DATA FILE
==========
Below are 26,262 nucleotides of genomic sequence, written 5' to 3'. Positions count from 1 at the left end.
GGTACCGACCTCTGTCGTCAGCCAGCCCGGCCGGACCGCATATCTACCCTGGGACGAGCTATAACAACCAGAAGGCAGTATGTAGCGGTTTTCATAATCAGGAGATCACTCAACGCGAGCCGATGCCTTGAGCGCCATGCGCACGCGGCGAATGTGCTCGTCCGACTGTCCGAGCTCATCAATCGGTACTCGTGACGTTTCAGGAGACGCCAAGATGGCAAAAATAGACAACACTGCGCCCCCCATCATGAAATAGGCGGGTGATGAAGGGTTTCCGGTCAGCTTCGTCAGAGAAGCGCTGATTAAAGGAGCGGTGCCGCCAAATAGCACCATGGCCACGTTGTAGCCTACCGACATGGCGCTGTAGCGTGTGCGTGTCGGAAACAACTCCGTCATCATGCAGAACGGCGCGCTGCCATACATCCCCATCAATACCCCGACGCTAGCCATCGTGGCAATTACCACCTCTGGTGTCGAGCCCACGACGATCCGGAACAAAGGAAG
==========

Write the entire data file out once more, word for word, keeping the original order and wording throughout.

Below are 26,262 nucleotides of genomic sequence, written 5' to 3'. Positions count from 1 at the left end.
GGTACCGACCTCTGTCGTCAGCCAGCCCGGCCGGACCGCATATCTACCCTGGGACGAGCTATAACAACCAGAAGGCAGTATGTAGCGGTTTTCATAATCAGGAGATCACTCAACGCGAGCCGATGCCTTGAGCGCCATGCGCACGCGGCGAATGTGCTCGTCCGACTGTCCGAGCTCATCAATCGGTACTCGTGACGTTTCAGGAGACGCCAAGATGGCAAAAATAGACAACACTGCGCCCCCCATCATGAAATAGGCGGGTGATGAAGGGTTTCCGGTCAGCTTCGTCAGAGAAGCGCTGATTAAAGGAGCGGTGCCGCCAAATAGCACCATGGCCACGTTGTAGCCTACCGACATGGCGCTGTAGCGTGTGCGTGTCGGAAACAACTCCGTCATCATGCAGAACGGCGCGCTGCCATACATCCCCATCAATACCCCGACGCTAGCCATCGTGGCAATTACCACCTCTGGTGTCGAGCCCACGACGATCCGGAACAAAGGAAG